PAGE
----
How to Hang Clothes on a Clothesline
You can watch our video demonstration about How to Hang Clothes On a Clothesline here.
Many people want to learn to hang clothes on a clothesline whether they want to save money, save the environment or just because line drying clothes makes them smell so nice. What many of us don’t realize is how much line drying will save in wear and tear on clothing. Unfortunately, after the first attempt or two at hanging clothes on a clothesline, many people get frustrated and quit.
It seems like hanging clothes on the clothesline should be a simple thing. How hard can it be to stick a clothespin on the fabric and put it on a line? Alas, as many of us have found out, if you don’t follow certain guidelines the results are stiff and wrinkled clothes.
Like so many other homemaking skills, there is an art to hanging clothes on a clothesline. It takes practice to get it right so don’t give up if it seems difficult the first time around. With practice, you will be able to hang an average load of laundry in about five minutes and take them down in about the same amount of time, keeping them as wrinkle free and soft as if you dried them in the dryer, so keep at it.
Here are a few things you will need to know before you start:
I do these things to keep my laundry items “dryer” soft. You can do one or all of these if you want.
- If I have a dryer, I always fluff my clothes in the dryer for about five minutes before I hang them on the clothesline. This uses almost no electricity and it makes the clothes just as soft as if you had run them through the full cycle in the dryer.When I don’t have a dryer, I try to hang my clothes on a windy day. It has the same effect as a drying in a dryer. In Kansas, that can be almost every day but, for those of you who live where a five mile per hour breeze is considered a gale force wind, don’t despair. There are other things you can do. : )
- Just before I hang each piece of clothing on the clothesline, I give it a sharp snap or shake. For shirts or some pant legs, I hold them from the bottom when I snap them. This won’t take as long as you think. I just give the item a snap as I am going from the laundry basket to the clothesline, so I’m ready to hang it when I get up to the line. You don’t need to do this with everything, like socks or underwear. Generally, you only need to snap things that you don’t want wrinkled or things that you want soft like towels.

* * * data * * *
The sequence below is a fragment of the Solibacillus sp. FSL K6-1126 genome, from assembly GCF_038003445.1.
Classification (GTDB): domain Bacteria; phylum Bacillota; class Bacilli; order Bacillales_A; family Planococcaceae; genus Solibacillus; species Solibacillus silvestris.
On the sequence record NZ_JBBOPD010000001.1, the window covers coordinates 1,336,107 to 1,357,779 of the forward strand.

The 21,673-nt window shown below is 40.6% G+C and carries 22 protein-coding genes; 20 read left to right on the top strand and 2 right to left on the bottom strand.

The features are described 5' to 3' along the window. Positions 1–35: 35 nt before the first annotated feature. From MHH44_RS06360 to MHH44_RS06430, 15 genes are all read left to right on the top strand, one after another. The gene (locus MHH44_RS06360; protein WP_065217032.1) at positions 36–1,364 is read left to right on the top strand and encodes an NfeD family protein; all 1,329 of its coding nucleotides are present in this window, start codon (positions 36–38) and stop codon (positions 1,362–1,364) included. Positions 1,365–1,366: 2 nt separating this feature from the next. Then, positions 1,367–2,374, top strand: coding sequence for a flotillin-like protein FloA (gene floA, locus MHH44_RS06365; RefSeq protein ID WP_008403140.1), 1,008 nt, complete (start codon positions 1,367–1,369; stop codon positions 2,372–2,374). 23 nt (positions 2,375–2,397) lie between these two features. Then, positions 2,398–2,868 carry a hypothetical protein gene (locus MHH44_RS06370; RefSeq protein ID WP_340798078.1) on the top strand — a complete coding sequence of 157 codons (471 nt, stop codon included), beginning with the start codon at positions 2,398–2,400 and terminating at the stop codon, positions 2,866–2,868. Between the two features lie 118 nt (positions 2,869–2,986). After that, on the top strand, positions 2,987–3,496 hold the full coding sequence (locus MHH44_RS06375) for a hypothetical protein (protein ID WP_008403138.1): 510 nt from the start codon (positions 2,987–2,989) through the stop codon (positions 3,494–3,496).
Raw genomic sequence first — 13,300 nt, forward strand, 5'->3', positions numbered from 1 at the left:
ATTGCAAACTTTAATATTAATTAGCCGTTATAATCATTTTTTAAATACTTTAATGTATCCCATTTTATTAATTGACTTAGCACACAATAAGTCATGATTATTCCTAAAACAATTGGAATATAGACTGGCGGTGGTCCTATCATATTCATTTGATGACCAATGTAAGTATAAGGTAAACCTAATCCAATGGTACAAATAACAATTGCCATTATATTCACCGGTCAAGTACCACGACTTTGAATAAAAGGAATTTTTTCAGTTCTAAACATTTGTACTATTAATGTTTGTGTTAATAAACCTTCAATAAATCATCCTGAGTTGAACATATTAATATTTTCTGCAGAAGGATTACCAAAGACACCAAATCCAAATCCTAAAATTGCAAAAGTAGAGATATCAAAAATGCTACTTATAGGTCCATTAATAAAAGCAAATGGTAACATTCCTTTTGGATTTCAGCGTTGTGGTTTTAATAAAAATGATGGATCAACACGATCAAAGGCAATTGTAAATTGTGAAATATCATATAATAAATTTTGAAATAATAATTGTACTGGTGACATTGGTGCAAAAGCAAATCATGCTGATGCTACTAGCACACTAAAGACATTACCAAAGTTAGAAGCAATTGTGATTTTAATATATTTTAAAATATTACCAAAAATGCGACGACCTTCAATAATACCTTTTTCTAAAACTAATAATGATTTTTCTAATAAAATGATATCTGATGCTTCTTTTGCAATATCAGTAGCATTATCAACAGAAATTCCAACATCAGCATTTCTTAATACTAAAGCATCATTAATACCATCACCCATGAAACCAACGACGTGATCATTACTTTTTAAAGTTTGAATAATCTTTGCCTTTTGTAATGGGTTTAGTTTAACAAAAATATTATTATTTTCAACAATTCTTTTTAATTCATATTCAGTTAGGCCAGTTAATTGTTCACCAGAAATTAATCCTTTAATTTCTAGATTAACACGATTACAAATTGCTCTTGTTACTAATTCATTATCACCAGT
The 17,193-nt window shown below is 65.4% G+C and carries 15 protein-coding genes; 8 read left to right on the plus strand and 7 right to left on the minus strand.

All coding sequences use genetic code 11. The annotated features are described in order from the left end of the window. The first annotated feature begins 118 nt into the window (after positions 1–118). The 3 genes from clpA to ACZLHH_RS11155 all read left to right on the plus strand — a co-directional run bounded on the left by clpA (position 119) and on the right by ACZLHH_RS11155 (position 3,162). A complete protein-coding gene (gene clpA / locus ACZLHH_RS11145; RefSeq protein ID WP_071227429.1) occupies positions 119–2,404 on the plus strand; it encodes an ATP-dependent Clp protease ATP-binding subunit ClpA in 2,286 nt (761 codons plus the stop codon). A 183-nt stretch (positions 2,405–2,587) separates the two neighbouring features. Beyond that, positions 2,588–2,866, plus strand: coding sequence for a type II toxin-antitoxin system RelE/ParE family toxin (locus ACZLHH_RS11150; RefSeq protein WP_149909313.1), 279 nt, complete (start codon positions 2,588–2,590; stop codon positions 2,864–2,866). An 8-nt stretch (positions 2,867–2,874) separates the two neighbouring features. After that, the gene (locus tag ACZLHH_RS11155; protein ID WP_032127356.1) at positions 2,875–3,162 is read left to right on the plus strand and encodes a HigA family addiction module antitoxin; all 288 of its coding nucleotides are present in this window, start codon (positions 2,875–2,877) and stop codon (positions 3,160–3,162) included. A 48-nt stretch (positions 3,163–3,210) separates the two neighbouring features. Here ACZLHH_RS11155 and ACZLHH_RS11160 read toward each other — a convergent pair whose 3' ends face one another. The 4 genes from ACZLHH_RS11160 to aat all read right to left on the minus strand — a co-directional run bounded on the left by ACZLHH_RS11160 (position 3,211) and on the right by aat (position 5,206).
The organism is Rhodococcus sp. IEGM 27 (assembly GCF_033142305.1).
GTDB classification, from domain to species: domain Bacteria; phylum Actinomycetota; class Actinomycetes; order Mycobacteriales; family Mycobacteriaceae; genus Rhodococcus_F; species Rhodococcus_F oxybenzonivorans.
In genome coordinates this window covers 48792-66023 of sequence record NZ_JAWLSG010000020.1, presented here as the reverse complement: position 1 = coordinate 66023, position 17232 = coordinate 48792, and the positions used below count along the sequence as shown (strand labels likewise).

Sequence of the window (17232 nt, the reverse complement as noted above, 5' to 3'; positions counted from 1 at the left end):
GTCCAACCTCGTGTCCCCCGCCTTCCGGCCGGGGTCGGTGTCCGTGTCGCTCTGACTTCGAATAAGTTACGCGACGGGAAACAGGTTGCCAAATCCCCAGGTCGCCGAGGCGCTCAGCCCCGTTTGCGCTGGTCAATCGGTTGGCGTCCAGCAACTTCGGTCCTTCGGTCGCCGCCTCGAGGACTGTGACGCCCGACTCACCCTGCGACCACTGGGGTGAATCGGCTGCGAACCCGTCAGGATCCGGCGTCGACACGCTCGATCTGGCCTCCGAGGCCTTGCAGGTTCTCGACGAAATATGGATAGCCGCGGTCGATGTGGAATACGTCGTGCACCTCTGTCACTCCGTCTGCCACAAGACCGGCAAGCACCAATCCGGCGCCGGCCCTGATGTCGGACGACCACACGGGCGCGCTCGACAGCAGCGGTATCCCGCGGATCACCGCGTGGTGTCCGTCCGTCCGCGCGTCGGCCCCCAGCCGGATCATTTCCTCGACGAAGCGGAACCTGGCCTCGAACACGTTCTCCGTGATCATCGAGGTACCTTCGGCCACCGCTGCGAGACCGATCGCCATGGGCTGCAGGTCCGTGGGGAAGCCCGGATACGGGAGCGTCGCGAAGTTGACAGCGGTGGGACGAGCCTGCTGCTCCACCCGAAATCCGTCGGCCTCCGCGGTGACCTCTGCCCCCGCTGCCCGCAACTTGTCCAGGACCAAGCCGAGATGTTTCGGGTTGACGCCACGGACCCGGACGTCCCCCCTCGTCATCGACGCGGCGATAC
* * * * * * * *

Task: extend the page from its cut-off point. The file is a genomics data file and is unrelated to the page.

- I always use fabric softener, but you could also use vinegar.
- Fading: Here in Kansas, the humidity is high enough that the sky is hazy and diffuses the sun’s rays slightly so I don’t have much of a problem with sun fading. When we lived in the Pacific Northwest, fading was a real problem. If you find that to be the case where you live, just turn dark items like jeans or t-shirts inside out.It also helps slow the fading to bring clothes in from the clothesline as soon as they are dry. Conversely, I leave my whites out as long as I can because it bleaches and brightens them.
- You will need clothespins and a clothespin bag or apron. You can get clothespins and bags at Walmart or at dollar stores. They are usually sold with things like ironing board covers. I prefer a clothespin apron. I made my own clothespin apron so it would perfectly suit my needs. It is about ten inches long with just two large pockets on the front to store the clothespins. It ties around my waist like an apron. Regardless which you prefer, either a bag or apron is just fine.
Before You Start
Properly hanging clothes on a clothesline starts before you even leave the house. I know it may seem like I’m being a little too much like Martha Stewart in some of the next few tips I’ll be sharing but there is a method to my madness. Most of these things not only make hanging the clothes go faster but they also help speed up the process when I bring the clothes in, fold them and put them away.